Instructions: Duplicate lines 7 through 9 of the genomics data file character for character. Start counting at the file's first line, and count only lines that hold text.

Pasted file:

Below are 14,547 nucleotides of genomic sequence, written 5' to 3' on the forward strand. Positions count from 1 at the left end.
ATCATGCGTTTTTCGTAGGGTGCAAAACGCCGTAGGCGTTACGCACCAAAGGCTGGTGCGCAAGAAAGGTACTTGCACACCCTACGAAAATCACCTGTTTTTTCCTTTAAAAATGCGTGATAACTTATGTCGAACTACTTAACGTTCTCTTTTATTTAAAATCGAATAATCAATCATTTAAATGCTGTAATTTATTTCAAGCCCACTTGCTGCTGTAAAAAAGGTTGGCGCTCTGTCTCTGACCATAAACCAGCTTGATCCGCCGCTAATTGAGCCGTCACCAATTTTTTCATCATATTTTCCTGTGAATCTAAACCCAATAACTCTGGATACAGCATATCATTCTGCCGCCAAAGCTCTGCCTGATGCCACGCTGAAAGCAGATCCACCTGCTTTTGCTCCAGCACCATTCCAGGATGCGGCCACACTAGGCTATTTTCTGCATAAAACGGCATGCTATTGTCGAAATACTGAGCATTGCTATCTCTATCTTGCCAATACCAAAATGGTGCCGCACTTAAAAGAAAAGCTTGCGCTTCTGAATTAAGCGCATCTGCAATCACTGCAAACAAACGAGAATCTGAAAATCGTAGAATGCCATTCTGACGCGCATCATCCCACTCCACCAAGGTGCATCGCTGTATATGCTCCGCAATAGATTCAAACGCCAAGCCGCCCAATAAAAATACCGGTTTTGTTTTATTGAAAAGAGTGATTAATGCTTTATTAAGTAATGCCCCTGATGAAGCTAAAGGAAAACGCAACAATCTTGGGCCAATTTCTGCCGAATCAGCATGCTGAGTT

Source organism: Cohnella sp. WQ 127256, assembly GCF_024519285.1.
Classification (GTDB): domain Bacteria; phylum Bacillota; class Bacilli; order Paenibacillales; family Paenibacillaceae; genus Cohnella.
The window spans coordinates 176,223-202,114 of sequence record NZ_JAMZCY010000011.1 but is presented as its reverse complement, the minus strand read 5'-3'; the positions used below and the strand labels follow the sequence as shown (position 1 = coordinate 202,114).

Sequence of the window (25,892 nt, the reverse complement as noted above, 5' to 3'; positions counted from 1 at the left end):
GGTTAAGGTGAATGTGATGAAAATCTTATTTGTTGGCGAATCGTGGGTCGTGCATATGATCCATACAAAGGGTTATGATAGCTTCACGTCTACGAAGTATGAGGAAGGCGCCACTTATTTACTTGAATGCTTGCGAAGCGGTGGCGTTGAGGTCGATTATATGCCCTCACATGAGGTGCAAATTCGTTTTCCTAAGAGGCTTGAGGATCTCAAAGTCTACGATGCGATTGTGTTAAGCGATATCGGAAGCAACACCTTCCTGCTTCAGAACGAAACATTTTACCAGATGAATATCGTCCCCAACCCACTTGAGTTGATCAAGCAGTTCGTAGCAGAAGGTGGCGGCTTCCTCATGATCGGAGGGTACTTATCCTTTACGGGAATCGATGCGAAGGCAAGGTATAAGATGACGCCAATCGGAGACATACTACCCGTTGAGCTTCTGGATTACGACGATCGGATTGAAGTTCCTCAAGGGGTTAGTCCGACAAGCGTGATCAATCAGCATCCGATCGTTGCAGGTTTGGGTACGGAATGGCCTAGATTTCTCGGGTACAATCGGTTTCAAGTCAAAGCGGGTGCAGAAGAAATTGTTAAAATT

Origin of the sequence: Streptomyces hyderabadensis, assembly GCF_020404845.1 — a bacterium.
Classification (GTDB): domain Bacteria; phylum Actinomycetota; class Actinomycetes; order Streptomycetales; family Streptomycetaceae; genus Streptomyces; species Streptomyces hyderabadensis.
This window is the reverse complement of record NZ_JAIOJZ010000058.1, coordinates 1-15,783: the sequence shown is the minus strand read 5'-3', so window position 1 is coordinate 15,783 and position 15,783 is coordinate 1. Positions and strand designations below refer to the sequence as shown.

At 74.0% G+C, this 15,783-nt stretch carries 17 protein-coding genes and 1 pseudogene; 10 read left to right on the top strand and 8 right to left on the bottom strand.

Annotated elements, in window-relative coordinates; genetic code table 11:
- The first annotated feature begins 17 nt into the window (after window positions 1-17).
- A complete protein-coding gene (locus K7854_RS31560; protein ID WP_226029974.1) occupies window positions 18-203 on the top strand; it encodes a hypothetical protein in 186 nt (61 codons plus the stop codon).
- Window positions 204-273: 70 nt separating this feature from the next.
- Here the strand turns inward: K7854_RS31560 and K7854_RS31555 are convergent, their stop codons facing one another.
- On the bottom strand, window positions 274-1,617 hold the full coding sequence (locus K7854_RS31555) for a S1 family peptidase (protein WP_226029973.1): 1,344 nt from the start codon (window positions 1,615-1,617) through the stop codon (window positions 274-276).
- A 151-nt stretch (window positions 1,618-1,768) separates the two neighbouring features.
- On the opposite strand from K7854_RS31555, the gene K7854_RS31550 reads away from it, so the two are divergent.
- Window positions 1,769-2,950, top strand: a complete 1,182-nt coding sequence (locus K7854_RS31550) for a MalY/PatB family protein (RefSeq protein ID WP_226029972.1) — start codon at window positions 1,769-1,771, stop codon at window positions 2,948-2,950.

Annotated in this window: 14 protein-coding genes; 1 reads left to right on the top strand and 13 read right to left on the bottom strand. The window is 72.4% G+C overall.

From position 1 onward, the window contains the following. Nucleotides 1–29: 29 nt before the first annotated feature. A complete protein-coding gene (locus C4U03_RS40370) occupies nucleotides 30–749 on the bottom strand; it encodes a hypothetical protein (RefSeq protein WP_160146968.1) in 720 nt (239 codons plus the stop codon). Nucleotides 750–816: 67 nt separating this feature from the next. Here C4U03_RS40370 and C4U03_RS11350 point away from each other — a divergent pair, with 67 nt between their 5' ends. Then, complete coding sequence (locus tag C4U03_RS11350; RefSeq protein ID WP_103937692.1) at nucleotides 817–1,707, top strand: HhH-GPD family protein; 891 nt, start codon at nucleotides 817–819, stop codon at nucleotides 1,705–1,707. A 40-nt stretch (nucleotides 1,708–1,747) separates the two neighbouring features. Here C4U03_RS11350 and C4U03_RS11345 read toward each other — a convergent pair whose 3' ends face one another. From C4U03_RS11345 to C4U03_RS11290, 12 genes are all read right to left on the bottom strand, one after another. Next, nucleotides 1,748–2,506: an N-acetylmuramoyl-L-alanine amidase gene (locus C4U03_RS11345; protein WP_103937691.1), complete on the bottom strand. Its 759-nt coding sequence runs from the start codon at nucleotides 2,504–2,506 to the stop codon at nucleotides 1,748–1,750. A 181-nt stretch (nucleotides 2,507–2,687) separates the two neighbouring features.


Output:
GGTTAAGGTGAATGTGATGAAAATCTTATTTGTTGGCGAATCGTGGGTCGTGCATATGATCCATACAAAGGGTTATGATAGCTTCACGTCTACGAAGTATGAGGAAGGCGCCACTTATTTACTTGAATGCTTGCGAAGCGGTGGCGTTGAGGTCGATTATATGCCCTCACATGAGGTGCAAATTCGTTTTCCTAAGAGGCTTGAGGATCTCAAAGTCTACGATGCGATTGTGTTAAGCGATATCGGAAGCAACACCTTCCTGCTTCAGAACGAAACATTTTACCAGATGAATATCGTCCCCAACCCACTTGAGTTGATCAAGCAGTTCGTAGCAGAAGGTGGCGGCTTCCTCATGATCGGAGGGTACTTATCCTTTACGGGAATCGATGCGAAGGCAAGGTATAAGATGACGCCAATCGGAGACATACTACCCGTTGAGCTTCTGGATTACGACGATCGGATTGAAGTTCCTCAAGGGGTTAGTCCGACAAGCGTGATCAATCAGCATCCGATCGTTGCAGGTTTGGGTACGGAATGGCCTAGATTTCTCGGGTACAATCGGTTTCAAGTCAAAGCGGGTGCAGAAGAAATTGTTAAAATT

Origin of the sequence: Streptomyces hyderabadensis, assembly GCF_020404845.1 — a bacterium.
Classification (GTDB): domain Bacteria; phylum Actinomycetota; class Actinomycetes; order Streptomycetales; family Streptomycetaceae; genus Streptomyces; species Streptomyces hyderabadensis.